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  • Small Block restoration finishing tips

    I am working on a non Ford small block engine and since I need advice that may benefit anybody working on any engine, I thought I may ask here.
    Ray suggested to post in this section.
    So the engine is a GM small block but again my questions are quite generic.
    I pulled it, removed heads, pans, covers and will have it painted.
    I will change freeze plugs and pull off plugs and sensors.
    Questions hence is what do I need to make those parts tight.
    I guess freeze plugs are simply pushed in place. Plugs and sensors I removed had some kind of white (teflon like) material around.
    What are the products used here to make everything tight and leakless?

  • #2
    For coolant devices with threads, use a Teflon PASTE, not Teflon tape. This stuff is sold at Home Depot, Lowe's, etc., for about US$4. The brush is in the cap.

    image.png

    Just about any brand that show 'PTFE' works well.

    For core plugs (with no threads), simply clean the machined hole to get all grease and dirt out, spread a thin layer of Permatex Ultra RTV in the hole then pound the plugs in. I use brass plugs and I buy them in a kit at Amazon.

    (((Please consider donating to our site, especially for non-Ford help.))) <--My mistake and I apologize, Eric. At the time I wrote this, all of our tags below our names were missing and I didn't realize you ARE a paid member. You are certainly entitled and welcome to post about anything you like. - Dave
    Last edited by simplyconnected; September 10, 2022, 02:55 AM.
    My latest project:
    CLICK HERE to see my custom hydraulic roller 390 FE build.

    "We've got to pause and ask ourselves: How much clean air do we need?"
    --Lee Iacocca

    From: Royal Oak, Michigan

    Comment


    • #3
      Dave,
      no problem, I ask so much here, I can't imagine not being a paying member...

      I finally had a chance to check my supplies in my garage and have well a PTFE paste and regular engine gasket. So I should be all set.
      Just have to find time to work on my (too many) ongoing projects.

      Comment


      • #4
        I was looking at a video from Fel-Pro about surface finish on engine block and heads surfaces.
        I thought it was just a matter of cleaning the surface, make sure it's smooth and straight and that's it.
        Watching this video makes it looks like we need to get different surface depending on material and gasket used.
        So how should I prepare the surfaces for head gasket and how smooth should it be?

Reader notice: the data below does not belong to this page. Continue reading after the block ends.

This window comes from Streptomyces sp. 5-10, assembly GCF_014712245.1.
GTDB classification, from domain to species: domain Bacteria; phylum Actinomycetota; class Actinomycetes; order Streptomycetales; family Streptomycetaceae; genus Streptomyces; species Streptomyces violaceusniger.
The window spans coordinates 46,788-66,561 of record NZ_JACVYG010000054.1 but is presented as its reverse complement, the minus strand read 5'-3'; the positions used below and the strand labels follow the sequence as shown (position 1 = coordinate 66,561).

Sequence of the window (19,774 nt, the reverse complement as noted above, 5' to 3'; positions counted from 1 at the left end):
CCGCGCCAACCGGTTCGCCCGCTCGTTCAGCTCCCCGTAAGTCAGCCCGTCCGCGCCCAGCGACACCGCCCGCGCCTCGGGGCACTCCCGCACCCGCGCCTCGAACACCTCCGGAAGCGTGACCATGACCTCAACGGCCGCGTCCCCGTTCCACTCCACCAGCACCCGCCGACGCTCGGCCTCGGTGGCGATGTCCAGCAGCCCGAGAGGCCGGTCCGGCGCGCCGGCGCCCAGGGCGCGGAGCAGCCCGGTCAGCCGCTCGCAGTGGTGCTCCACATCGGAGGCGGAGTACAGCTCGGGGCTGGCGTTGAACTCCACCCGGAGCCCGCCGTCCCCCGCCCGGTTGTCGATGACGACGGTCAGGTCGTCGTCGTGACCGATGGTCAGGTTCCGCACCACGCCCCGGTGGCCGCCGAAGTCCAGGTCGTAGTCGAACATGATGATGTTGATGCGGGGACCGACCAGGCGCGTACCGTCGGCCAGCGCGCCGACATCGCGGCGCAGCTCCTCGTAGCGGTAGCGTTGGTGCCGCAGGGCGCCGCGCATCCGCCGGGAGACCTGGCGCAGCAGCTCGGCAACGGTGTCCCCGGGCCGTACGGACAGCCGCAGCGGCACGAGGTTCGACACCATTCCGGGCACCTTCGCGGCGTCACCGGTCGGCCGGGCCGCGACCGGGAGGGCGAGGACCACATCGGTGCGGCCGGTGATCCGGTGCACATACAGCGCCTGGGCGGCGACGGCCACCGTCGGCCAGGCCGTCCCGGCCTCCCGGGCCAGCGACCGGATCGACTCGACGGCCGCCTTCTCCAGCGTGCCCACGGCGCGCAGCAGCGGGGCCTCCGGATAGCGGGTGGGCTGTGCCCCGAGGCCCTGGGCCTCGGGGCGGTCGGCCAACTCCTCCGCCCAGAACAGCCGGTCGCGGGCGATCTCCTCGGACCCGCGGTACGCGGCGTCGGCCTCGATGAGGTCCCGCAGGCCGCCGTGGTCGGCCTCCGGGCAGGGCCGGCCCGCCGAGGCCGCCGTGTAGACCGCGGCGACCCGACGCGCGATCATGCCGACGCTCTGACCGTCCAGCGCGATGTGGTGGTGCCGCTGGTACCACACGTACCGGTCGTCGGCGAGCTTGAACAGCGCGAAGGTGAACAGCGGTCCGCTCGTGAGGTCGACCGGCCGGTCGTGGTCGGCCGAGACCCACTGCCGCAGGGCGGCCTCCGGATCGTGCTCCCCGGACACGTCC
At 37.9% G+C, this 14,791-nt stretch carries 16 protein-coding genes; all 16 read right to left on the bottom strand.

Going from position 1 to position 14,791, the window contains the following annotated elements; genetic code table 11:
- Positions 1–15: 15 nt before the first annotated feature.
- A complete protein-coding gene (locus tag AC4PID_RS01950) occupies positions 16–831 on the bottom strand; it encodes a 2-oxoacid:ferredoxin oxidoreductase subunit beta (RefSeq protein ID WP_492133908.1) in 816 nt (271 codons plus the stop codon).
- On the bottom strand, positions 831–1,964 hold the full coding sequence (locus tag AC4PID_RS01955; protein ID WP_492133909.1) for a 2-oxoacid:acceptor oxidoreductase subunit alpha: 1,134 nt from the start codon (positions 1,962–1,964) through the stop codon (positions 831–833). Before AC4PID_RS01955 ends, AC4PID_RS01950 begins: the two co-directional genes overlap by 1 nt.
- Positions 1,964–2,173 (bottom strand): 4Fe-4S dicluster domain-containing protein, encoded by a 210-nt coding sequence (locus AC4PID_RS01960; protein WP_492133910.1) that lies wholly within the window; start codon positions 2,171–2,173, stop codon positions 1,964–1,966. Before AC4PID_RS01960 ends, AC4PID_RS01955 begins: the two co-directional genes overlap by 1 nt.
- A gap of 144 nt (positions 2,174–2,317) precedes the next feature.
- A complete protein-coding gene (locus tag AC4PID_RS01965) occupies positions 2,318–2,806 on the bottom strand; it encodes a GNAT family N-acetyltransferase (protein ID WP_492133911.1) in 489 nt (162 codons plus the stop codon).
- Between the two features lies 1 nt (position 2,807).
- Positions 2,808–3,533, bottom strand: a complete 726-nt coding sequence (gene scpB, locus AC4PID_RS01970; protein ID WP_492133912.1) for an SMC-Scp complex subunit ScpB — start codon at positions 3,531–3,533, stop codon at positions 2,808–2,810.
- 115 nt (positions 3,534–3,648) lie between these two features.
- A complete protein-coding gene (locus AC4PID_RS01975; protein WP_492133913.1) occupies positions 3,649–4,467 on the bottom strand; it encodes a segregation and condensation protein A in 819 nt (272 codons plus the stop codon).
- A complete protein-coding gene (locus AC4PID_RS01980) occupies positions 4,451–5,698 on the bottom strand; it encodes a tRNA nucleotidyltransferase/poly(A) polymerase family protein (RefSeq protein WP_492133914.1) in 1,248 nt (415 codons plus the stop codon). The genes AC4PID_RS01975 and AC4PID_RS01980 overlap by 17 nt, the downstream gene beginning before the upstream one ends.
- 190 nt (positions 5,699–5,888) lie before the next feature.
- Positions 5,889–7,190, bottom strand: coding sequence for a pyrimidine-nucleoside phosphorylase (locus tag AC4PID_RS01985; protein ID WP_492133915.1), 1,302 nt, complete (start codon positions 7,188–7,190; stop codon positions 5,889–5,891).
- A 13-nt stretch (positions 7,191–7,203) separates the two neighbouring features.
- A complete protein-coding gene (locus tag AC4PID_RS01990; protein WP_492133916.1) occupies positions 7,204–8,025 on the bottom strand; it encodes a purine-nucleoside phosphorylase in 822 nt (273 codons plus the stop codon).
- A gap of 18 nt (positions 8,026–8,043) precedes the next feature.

https://www.felpro.com/technical/fie...-flatness.html

        Comment


        • #5
          In my opinion, 'out of flatness' by four thousandths is too much. I measure heads (end-to-end) by the combustion chamber volumes. I always go over my exhaust manifold, block deck and cylinder heads with a long flat mill file.
          When I was a teenager, I overhauled Pontiac 389 engines. Our car had one from the factory, with deep, circular tool marks on the block's deck. I could catch my fingernail on the grooves. It didn't matter, the original head gasket never leaked and neither did the replacement (also a multi-layer steel) gasket. I haven't seen another block quite that bad but it taught me NOT to sweat the small stuff. The file works well.

          Ford uses a huge Cincinnati Milicron (flat) broach on their blocks and heads, not circular cutters. - Dave
          My latest project:
          CLICK HERE to see my custom hydraulic roller 390 FE build.

          "We've got to pause and ask ourselves: How much clean air do we need?"
          --Lee Iacocca

          From: Royal Oak, Michigan

          Comment


          • #6
            Thank you Dave.
            I read and watched a lot on FelPro's web site and I should have rather provided this link : https://www.felpro.com/technical/tec...ce-finish.html
            It's where they talk about the different required finish depending on the gasket used.
            I never heard of that and all the engine builder I talked too were not too concerned about the actual grain used on the surface.

            Comment


            • #7
              Originally posted by simplyconnected View Post
              In my opinion, 'out of flatness' by four thousandths is too much...
              Eric, I looked at the FelPro site you mentioned. I find conflicting information like this: